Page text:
Molly Rose began her TEFL journey with an internship in Vietnam. When the Covid-19 global pandemic hit, Molly Rose had a choice to make. Would she move back home to the UK or will she continue her journey through Asia? Read this insider’s guide to find out what life is really like in South Korea during the pandemic. You will also discover tips to consider before moving to teach in South Korea and how to make the most of your time there.
Why Molly Rose Choose to Teach in South Korea
After going from my undergraduate straight to a master’s degree, I was itching to get out and travel. I knew I did not just want to pick up my backpack, but I wanted to really immerse myself in a culture. That’s when I decided to get a TEFL certificate and move to Vietnam. I had experience living and working abroad before but moving to the other side to work indefinitely was the next step. I spent almost two years in Vietnam and traveling around Asia, and along the way, you meet lots of people who made the same move. South Korea always cropped up in conversation – the mention of the incredible landscape, fun lifestyle, and welcoming people – it was always the plan to visit South Korea. When COVID hit, I left Vietnam, but knew my experience teaching in Asia wasn’t over and that’s when I decided to move to South Korea.
Preparing to Travel to Teach
My process of getting to South Korea was anything but straightforward, but that’s what you get when the world is in the midst of an international pandemic. However, there is so much information and support out there. It is key to get all of the documents in order to begin the process as once I did, it all happened very quickly. I had to order a new background check, send that along with my degree to get apostilled alongside the correct visa documents. I sent copies of my documents to South Korea, got sent a visa number, sent my documents to the embassy in London, and just played the waiting game. At the time I did this, you needed a letter confirming you didn’t have Covid symptoms from a doctor. I luckily missed the requirement to get a test by a few weeks. I received a phone call from them confirming my details and (no) symptoms, was told I would get my passport and visa in five days, so that day I booked a flight for six days’ time. And it all worked out.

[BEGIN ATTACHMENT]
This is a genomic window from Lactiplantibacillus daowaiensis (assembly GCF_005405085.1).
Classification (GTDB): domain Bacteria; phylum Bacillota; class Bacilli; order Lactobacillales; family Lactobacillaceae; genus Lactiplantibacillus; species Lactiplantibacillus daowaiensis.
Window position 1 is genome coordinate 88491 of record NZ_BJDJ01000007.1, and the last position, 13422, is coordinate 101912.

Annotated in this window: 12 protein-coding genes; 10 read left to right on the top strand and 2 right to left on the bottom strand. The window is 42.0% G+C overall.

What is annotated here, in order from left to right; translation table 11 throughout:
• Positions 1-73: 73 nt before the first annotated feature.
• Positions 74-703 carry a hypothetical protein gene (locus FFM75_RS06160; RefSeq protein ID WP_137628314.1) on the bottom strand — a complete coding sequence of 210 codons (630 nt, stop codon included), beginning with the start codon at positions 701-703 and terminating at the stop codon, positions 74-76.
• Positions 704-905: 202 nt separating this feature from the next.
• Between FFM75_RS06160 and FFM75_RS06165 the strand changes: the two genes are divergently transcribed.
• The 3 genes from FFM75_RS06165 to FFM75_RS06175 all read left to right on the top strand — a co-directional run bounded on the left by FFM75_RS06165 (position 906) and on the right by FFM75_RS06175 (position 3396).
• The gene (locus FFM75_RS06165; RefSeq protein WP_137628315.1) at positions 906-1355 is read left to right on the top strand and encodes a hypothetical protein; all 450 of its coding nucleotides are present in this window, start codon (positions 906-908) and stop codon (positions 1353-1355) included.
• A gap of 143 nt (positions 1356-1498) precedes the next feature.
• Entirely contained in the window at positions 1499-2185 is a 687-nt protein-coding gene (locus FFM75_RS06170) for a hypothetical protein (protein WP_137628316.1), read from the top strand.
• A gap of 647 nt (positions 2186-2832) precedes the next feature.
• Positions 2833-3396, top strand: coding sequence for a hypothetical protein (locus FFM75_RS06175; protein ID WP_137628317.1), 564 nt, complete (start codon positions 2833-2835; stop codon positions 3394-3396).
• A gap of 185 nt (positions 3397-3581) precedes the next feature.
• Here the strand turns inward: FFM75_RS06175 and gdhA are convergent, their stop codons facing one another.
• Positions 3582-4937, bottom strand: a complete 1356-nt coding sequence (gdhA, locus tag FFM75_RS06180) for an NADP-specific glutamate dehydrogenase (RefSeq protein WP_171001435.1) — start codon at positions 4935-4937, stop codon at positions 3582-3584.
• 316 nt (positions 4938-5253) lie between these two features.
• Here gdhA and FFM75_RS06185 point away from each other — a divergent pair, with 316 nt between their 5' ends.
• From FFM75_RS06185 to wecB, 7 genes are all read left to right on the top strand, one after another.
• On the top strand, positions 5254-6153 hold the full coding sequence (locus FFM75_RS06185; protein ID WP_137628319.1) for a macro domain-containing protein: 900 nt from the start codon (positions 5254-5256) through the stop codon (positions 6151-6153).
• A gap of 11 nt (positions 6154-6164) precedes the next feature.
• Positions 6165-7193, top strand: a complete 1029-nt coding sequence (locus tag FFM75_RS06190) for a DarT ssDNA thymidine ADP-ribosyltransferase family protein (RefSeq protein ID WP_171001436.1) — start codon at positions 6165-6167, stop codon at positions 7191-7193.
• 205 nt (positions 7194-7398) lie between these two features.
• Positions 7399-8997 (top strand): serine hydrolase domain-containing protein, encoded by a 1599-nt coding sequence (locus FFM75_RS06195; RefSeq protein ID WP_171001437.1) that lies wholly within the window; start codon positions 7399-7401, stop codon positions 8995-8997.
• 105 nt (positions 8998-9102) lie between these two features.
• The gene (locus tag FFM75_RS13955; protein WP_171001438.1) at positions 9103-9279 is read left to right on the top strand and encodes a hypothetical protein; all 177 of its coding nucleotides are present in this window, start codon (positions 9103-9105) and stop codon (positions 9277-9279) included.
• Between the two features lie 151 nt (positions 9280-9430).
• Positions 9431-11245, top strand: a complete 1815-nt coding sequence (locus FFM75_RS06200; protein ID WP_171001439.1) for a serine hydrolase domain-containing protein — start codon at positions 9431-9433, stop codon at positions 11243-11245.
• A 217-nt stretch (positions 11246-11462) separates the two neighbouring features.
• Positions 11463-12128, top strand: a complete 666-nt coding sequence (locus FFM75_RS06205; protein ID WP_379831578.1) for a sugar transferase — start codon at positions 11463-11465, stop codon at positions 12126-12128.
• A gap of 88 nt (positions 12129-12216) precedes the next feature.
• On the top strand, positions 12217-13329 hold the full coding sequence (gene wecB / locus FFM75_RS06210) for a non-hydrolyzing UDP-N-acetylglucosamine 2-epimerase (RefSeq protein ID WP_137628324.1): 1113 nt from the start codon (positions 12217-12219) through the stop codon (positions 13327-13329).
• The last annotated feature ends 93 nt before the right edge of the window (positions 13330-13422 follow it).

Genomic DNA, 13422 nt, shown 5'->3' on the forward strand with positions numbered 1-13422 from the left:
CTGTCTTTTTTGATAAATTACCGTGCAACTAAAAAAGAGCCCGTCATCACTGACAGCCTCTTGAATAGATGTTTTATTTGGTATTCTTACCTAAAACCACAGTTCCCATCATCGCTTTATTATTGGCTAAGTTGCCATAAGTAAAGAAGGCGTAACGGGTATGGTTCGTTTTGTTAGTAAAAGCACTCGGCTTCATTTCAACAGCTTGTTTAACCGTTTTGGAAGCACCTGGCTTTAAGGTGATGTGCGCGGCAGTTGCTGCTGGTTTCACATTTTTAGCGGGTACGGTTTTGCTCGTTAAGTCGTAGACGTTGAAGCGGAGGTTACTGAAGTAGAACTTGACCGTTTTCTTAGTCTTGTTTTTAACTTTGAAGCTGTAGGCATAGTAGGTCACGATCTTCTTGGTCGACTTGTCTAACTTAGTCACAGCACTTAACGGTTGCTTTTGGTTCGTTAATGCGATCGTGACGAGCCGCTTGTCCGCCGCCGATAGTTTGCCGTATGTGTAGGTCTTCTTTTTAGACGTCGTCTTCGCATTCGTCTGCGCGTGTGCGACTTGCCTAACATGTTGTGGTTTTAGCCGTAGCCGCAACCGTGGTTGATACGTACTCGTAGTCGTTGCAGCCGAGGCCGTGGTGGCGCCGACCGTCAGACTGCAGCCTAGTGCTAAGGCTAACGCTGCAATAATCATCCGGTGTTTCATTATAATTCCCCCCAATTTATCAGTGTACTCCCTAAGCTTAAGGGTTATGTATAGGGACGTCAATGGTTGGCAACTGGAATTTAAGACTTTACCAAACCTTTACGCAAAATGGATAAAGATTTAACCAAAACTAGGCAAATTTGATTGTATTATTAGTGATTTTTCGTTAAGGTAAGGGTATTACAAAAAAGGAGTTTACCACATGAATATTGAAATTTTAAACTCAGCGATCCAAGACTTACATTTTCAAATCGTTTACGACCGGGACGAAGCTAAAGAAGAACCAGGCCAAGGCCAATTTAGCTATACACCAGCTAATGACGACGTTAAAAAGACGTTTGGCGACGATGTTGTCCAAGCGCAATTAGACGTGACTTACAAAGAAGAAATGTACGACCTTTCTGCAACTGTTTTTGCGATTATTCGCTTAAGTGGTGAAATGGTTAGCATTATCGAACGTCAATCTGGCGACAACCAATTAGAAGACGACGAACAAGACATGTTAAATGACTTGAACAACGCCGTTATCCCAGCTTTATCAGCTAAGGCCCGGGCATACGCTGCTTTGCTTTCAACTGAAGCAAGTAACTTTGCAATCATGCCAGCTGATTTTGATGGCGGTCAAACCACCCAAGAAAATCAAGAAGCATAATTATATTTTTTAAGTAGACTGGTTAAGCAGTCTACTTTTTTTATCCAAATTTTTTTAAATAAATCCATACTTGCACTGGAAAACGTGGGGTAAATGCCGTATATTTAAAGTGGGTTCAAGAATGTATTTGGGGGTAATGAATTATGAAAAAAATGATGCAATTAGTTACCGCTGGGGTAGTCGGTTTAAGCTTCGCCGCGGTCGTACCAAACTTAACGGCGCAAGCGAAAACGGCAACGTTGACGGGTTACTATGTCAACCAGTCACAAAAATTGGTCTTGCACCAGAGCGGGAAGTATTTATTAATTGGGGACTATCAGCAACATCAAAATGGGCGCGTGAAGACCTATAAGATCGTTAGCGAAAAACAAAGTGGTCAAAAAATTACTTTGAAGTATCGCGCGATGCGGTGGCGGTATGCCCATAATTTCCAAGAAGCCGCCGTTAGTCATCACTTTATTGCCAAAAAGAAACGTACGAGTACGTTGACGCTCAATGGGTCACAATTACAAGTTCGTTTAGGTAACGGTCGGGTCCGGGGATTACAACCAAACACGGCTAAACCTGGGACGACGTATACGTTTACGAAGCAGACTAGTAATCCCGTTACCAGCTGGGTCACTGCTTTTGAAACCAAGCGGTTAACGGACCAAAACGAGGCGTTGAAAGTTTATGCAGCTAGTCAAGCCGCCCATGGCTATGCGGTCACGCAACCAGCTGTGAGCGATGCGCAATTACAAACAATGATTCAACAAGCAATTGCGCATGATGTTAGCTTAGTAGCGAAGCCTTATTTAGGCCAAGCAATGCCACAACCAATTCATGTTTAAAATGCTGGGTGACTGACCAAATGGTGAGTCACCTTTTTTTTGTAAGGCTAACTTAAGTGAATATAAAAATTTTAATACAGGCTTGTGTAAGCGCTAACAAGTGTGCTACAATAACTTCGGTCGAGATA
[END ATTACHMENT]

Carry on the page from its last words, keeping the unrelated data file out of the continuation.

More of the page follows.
First Impressions of South Korea
A few people around me were worried about me embarking on this journey in the midst of a pandemic. But being in Vietnam when it all happened, I felt comforted in the way that countries in east & southeast Asia were dealing with it all. The mandatory quarantine and robust system for entering the country, quickly put any doubts at ease. I knew I was in a country that was prepared and had good systems in place. Throughout quarantine, I had an app installed on my phone where I tracked any symptoms and temperature twice a day. I got to quarantine in my own apartment so I could really settle in and make the place my own. My school kitted out the kitchen with enough food to last me two weeks and the government also provided a care package including food and quarantine friendly trash bags, a thermometer, and extra masks.
How to Handle Culture Shock